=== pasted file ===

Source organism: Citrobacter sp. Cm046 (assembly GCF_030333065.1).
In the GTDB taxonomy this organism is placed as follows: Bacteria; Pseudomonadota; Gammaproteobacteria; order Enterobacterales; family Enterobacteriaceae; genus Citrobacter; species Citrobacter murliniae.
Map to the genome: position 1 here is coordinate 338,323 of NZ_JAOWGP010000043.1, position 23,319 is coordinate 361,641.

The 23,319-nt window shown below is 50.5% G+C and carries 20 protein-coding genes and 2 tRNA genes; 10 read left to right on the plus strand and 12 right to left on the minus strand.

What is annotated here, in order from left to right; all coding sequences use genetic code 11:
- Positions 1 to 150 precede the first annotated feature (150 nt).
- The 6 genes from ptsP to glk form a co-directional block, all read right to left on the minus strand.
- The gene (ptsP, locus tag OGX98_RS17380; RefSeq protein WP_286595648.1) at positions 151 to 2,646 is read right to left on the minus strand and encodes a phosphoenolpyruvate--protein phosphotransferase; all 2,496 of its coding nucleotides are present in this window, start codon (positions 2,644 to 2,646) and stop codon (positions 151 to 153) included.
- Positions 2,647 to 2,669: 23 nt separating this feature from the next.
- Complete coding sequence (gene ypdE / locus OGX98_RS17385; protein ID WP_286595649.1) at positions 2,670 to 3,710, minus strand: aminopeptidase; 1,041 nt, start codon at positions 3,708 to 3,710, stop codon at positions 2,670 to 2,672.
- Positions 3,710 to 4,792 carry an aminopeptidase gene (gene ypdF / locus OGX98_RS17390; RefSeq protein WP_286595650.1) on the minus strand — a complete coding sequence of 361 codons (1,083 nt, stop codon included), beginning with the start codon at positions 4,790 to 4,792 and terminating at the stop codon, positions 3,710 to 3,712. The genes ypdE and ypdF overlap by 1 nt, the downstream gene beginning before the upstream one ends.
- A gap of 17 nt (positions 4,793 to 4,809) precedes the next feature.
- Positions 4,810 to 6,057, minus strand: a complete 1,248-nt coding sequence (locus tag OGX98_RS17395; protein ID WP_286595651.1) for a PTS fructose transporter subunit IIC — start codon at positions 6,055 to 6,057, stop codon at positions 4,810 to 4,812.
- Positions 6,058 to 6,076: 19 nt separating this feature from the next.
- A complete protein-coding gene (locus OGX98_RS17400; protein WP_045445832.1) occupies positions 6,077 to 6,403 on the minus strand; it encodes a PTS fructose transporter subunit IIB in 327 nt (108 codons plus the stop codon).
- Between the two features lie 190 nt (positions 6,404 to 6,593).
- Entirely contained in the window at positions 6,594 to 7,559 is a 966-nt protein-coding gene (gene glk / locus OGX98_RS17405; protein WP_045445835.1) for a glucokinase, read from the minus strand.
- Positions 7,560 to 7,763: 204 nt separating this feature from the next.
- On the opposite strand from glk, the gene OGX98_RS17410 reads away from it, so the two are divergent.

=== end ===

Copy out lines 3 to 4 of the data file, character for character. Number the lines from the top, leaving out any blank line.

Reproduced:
Map to the genome: position 1 here is coordinate 338,323 of NZ_JAOWGP010000043.1, position 23,319 is coordinate 361,641.

The 23,319-nt window shown below is 50.5% G+C and carries 20 protein-coding genes and 2 tRNA genes; 10 read left to right on the plus strand and 12 right to left on the minus strand.